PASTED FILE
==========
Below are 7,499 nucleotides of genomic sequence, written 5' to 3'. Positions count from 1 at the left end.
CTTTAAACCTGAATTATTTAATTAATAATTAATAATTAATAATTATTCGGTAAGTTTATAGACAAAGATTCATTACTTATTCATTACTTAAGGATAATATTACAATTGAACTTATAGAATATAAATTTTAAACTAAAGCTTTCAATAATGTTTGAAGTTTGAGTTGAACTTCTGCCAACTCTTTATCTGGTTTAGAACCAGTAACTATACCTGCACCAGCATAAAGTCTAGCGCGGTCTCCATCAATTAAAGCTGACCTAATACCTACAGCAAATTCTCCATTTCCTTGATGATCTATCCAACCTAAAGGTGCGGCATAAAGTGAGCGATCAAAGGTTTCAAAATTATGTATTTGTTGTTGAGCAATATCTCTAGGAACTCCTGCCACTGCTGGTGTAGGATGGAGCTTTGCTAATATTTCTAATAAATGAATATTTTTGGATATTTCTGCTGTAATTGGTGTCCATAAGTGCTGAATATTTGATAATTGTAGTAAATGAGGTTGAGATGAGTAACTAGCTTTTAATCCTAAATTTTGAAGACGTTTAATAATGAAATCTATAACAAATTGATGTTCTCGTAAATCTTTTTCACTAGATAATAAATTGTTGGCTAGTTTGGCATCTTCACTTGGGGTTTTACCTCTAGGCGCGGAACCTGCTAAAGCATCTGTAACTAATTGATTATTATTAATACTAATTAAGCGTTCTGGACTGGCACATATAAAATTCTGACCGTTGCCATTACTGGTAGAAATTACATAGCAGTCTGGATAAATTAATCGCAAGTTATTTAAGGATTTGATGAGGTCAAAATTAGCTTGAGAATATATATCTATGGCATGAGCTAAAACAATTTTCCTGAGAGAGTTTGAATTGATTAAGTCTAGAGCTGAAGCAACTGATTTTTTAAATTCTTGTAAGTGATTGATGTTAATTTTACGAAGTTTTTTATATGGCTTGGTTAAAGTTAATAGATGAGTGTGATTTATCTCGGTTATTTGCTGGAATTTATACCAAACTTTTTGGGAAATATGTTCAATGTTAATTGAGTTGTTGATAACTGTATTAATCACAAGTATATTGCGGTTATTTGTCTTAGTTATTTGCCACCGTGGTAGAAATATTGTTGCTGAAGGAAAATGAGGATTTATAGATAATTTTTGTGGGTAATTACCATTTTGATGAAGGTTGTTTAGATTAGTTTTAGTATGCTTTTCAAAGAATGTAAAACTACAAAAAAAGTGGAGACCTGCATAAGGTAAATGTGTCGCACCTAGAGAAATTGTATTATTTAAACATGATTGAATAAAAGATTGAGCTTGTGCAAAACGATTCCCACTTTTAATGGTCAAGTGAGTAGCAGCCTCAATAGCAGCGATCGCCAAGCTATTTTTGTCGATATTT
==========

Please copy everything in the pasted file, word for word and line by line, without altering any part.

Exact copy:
Below are 7,499 nucleotides of genomic sequence, written 5' to 3'. Positions count from 1 at the left end.
CTTTAAACCTGAATTATTTAATTAATAATTAATAATTAATAATTATTCGGTAAGTTTATAGACAAAGATTCATTACTTATTCATTACTTAAGGATAATATTACAATTGAACTTATAGAATATAAATTTTAAACTAAAGCTTTCAATAATGTTTGAAGTTTGAGTTGAACTTCTGCCAACTCTTTATCTGGTTTAGAACCAGTAACTATACCTGCACCAGCATAAAGTCTAGCGCGGTCTCCATCAATTAAAGCTGACCTAATACCTACAGCAAATTCTCCATTTCCTTGATGATCTATCCAACCTAAAGGTGCGGCATAAAGTGAGCGATCAAAGGTTTCAAAATTATGTATTTGTTGTTGAGCAATATCTCTAGGAACTCCTGCCACTGCTGGTGTAGGATGGAGCTTTGCTAATATTTCTAATAAATGAATATTTTTGGATATTTCTGCTGTAATTGGTGTCCATAAGTGCTGAATATTTGATAATTGTAGTAAATGAGGTTGAGATGAGTAACTAGCTTTTAATCCTAAATTTTGAAGACGTTTAATAATGAAATCTATAACAAATTGATGTTCTCGTAAATCTTTTTCACTAGATAATAAATTGTTGGCTAGTTTGGCATCTTCACTTGGGGTTTTACCTCTAGGCGCGGAACCTGCTAAAGCATCTGTAACTAATTGATTATTATTAATACTAATTAAGCGTTCTGGACTGGCACATATAAAATTCTGACCGTTGCCATTACTGGTAGAAATTACATAGCAGTCTGGATAAATTAATCGCAAGTTATTTAAGGATTTGATGAGGTCAAAATTAGCTTGAGAATATATATCTATGGCATGAGCTAAAACAATTTTCCTGAGAGAGTTTGAATTGATTAAGTCTAGAGCTGAAGCAACTGATTTTTTAAATTCTTGTAAGTGATTGATGTTAATTTTACGAAGTTTTTTATATGGCTTGGTTAAAGTTAATAGATGAGTGTGATTTATCTCGGTTATTTGCTGGAATTTATACCAAACTTTTTGGGAAATATGTTCAATGTTAATTGAGTTGTTGATAACTGTATTAATCACAAGTATATTGCGGTTATTTGTCTTAGTTATTTGCCACCGTGGTAGAAATATTGTTGCTGAAGGAAAATGAGGATTTATAGATAATTTTTGTGGGTAATTACCATTTTGATGAAGGTTGTTTAGATTAGTTTTAGTATGCTTTTCAAAGAATGTAAAACTACAAAAAAAGTGGAGACCTGCATAAGGTAAATGTGTCGCACCTAGAGAAATTGTATTATTTAAACATGATTGAATAAAAGATTGAGCTTGTGCAAAACGATTCCCACTTTTAATGGTCAAGTGAGTAGCAGCCTCAATAGCAGCGATCGCCAAGCTATTTTTGTCGATATTT